The programme is also the result of a knowledge-transfer partnership with the English Football Association (FA), who are currently running the “Shooting Stars” programme in partnership with Disney.
Time for Action
Playmakers represents a first step toward achieving one of the main goals of “Time for Action” the UEFA Women’s Football Strategy – to double girls’ and women’s participation in football by 2024.
“It is UEFA’s duty as European football’s governing body to empower girls to play the game,” added UEFA President Aleksander Ceferin, “Through this partnership with Disney, we will open up football to an audience not yet engaged with our sport.”
Disney’s Healthy Living Commitment
Across Europe, the Middle East and Africa (EMEA), Disney has a long-standing Healthy Living Commitment, using its storytelling to get families more active and working to educate and inspire children about healthy eating. This has led to a variety of partnerships on inspirational campaigns, such as Public Health England’s “10 Minute Shake Up” which inspired two million kids to “get active” and register more than 100 million extra minutes of physical activity.
In Poland, Disney launched its successful #GetMovingWithDisneyJunior initiative, a campaign spearheaded by local sporting champions, which reached more than 30,000 youngsters. The campaign involved the creation of more than 30 films, which featured children exercising alongside Disney Junior characters.
Nicole Morse, Disney EMEA’s Vice President of Integrated Marketing, said, “This brilliant Playmakers initiative is another great example of Disney’s long-term commitment to help future generations lead healthier lifestyles. By using our much-loved characters and stories as a force for good, we can really make a difference and inspire families and children to be more active. So we’re very proud that by partnering with UEFA on the first pan-European girls football programme, we will encourage more and more girls across the region to get active, build their confidence and participate in playing football, all in an environment that has been specifically designed for them.”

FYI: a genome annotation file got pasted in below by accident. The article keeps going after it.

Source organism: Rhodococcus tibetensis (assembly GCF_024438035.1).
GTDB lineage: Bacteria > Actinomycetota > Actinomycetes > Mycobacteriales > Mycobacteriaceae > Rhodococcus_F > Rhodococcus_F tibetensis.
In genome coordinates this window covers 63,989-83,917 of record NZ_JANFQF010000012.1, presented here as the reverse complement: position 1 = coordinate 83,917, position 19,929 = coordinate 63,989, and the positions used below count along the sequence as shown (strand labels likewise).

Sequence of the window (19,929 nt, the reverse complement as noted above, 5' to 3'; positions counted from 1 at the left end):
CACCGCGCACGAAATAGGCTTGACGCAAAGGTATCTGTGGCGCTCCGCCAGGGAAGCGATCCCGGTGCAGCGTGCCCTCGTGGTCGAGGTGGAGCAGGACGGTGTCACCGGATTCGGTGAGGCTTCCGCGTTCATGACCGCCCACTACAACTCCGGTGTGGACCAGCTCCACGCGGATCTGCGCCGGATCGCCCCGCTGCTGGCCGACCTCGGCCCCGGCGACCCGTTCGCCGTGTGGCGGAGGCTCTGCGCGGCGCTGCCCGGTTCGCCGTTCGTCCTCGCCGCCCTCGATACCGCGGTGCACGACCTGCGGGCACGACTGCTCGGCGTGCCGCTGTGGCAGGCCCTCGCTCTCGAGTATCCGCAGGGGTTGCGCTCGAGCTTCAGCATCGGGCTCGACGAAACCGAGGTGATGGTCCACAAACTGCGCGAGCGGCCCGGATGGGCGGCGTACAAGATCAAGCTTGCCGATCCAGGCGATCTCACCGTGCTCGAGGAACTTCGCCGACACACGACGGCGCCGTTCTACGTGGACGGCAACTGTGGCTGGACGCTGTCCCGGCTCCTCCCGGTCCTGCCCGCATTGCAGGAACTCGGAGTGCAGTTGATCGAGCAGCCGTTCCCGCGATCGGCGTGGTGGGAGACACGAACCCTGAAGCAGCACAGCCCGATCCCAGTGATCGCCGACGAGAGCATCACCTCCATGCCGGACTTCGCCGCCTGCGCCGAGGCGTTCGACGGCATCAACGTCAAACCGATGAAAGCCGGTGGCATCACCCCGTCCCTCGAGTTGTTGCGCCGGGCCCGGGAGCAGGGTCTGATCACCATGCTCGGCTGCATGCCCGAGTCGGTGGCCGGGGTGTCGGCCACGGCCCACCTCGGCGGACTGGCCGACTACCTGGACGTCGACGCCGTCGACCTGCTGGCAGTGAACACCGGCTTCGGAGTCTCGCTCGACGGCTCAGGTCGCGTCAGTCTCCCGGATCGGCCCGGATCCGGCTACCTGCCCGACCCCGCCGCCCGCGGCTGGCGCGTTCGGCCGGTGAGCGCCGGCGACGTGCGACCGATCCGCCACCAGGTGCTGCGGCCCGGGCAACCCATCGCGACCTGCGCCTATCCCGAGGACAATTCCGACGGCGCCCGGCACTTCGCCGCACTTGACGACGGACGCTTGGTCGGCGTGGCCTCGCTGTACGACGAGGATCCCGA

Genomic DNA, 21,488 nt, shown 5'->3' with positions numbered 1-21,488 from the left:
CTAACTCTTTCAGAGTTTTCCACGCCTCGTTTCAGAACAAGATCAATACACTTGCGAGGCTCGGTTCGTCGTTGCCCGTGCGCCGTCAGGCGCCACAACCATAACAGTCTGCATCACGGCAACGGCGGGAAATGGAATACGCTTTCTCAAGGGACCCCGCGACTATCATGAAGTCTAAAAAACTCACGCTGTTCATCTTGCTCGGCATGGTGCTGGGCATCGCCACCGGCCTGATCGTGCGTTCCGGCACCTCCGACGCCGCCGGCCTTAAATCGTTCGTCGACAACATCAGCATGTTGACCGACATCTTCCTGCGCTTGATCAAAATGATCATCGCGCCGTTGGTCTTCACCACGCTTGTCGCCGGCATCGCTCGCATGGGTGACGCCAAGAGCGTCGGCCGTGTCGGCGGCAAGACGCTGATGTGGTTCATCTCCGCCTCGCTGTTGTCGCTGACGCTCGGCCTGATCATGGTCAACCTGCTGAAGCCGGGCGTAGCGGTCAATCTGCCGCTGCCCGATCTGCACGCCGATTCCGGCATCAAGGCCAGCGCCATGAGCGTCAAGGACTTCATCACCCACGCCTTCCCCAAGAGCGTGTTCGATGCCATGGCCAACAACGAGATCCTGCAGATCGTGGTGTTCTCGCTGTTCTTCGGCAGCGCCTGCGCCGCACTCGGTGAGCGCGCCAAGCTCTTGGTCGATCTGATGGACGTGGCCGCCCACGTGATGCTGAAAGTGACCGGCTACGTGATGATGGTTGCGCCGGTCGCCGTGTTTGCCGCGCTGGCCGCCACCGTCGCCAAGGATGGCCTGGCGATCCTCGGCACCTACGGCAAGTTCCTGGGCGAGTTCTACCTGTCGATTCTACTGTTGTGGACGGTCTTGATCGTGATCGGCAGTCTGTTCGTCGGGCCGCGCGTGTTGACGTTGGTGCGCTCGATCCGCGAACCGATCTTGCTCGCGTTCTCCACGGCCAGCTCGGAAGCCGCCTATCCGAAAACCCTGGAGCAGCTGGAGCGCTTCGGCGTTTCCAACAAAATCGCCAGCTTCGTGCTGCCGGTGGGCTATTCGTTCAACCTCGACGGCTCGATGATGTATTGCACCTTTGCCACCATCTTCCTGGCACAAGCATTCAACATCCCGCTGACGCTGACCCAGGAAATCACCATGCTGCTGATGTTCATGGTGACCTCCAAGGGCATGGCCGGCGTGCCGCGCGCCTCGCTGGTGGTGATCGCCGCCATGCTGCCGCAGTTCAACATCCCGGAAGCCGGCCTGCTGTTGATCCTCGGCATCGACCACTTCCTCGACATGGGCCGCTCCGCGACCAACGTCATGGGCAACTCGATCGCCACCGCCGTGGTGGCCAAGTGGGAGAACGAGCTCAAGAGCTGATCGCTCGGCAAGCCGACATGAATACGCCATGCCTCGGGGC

Parents interested in learning more about Playmakers can visit www.uefa.com/playmakers.
Serbian national team and Manchester United FC player Nemanja Matic, who has two daughters and a son, “When I see football or Disney in the same sentence, it puts a smile on my face. When I was a kid, I often used all my time between football to watch Disney movies and today I do the same with my children. I hope this project will encourage young girls to get involved in football, and if they wish to do so, as a father and professional athlete I will give all my support.”
Scotland national team and Chelsea FC striker Erin Cuthbert, “This latest initiative from Disney and UEFA is fantastic and offers a new way for children to begin playing football. I absolutely love Disney, even at the age of 21. When I was younger, this is definitely something I would loved to have been a part of.”
“I can see a huge difference now in terms of the number of young girls taking part in football from when I was growing up and playing in a boys team.”
“Using Disney will not only make football even more enjoyable for girls at a young age, but will also hopefully increase participation levels even more. I can’t wait to see the positive effect that this programme will have.”